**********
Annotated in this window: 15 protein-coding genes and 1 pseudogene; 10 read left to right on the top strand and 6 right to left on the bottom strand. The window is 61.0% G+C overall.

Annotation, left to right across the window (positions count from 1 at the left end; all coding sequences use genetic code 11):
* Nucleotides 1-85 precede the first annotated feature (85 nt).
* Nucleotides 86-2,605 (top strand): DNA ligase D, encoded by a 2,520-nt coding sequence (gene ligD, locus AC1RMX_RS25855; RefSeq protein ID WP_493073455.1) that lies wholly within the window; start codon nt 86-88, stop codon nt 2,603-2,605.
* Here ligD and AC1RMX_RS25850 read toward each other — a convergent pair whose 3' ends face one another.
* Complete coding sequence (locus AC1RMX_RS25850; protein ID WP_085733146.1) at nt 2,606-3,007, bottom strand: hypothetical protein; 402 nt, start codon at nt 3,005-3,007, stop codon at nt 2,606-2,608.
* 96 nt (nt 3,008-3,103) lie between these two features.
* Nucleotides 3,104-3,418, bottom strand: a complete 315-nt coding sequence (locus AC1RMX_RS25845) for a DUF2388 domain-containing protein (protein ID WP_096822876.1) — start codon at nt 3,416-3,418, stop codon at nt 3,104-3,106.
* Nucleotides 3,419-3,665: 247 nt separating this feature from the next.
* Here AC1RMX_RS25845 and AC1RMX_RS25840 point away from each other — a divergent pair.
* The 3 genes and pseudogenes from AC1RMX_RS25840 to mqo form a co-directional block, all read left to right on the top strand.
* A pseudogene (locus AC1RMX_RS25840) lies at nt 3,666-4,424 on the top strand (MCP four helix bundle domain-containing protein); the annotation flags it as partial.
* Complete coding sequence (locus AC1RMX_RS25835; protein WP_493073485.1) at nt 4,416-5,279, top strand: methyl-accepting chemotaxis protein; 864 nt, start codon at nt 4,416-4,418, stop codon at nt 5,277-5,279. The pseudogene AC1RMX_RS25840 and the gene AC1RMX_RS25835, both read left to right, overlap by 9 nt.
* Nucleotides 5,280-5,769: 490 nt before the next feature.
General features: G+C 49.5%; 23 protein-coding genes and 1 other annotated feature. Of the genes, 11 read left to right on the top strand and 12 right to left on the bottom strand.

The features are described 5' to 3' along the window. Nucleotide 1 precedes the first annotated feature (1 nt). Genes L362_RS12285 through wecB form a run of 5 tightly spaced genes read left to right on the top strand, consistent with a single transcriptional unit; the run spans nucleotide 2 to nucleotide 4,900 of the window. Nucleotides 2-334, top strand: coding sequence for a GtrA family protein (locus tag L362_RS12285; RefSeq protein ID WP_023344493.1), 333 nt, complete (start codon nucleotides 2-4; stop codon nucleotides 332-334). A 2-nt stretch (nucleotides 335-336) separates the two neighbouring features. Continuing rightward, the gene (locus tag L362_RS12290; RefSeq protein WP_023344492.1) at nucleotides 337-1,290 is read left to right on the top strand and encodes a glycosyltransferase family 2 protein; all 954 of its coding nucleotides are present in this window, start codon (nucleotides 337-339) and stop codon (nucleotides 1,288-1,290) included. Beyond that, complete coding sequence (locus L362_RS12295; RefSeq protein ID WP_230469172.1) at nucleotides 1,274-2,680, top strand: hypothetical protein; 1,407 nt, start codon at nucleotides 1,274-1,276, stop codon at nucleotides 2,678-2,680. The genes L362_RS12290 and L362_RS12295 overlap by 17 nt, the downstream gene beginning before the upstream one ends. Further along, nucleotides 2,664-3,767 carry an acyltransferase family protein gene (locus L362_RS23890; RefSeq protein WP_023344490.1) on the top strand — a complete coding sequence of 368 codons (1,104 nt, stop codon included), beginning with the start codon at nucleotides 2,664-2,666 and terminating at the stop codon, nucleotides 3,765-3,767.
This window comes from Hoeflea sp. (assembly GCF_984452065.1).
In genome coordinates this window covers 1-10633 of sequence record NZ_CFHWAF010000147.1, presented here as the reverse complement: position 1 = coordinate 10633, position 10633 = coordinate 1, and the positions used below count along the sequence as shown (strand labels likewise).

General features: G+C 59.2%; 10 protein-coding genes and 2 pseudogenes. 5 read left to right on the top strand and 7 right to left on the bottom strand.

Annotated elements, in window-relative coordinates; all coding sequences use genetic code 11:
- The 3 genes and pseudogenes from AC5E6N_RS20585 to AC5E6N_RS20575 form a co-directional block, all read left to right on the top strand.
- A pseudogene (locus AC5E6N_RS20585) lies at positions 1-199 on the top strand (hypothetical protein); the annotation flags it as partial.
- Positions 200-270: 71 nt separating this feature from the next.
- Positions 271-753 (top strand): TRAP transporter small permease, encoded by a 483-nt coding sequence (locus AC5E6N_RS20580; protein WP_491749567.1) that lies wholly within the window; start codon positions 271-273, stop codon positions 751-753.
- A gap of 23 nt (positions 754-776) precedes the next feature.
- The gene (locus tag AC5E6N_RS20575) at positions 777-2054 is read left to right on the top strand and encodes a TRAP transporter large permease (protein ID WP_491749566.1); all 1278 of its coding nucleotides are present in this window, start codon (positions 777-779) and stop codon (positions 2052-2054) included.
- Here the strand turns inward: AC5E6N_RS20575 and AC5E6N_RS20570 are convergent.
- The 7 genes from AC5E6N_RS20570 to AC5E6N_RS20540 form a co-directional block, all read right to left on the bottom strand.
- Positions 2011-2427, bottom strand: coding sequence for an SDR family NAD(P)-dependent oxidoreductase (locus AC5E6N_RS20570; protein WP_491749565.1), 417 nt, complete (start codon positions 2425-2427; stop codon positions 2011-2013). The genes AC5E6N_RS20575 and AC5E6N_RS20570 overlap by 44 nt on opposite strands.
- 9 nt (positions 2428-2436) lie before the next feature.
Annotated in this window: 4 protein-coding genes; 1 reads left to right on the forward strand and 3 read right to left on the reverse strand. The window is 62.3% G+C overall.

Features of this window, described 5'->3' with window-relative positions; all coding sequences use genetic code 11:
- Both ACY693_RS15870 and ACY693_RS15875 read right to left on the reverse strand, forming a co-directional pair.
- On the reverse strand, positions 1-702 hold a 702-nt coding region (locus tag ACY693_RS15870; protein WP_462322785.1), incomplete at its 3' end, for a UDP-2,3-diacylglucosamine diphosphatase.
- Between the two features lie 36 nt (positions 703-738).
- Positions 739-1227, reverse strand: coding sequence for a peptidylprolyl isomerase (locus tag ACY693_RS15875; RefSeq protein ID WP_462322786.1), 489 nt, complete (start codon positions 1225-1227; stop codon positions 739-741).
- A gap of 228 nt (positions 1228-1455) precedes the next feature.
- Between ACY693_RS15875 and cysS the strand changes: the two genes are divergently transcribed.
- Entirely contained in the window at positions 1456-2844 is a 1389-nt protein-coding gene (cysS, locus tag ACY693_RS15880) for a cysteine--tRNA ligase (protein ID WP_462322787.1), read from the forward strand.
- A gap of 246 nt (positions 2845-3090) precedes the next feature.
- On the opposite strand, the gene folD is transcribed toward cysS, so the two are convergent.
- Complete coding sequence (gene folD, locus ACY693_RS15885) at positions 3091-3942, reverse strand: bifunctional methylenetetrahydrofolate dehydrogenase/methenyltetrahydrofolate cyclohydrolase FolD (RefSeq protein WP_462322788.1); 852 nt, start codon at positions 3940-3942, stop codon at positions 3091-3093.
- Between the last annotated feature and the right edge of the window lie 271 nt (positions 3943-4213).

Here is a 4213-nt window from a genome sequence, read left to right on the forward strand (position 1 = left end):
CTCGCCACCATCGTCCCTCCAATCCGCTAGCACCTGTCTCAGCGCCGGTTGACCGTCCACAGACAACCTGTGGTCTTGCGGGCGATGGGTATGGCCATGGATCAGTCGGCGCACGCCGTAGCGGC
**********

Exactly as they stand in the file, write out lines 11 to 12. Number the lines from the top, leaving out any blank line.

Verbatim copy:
* The 3 genes and pseudogenes from AC1RMX_RS25840 to mqo form a co-directional block, all read left to right on the top strand.
* A pseudogene (locus AC1RMX_RS25840) lies at nt 3,666-4,424 on the top strand (MCP four helix bundle domain-containing protein); the annotation flags it as partial.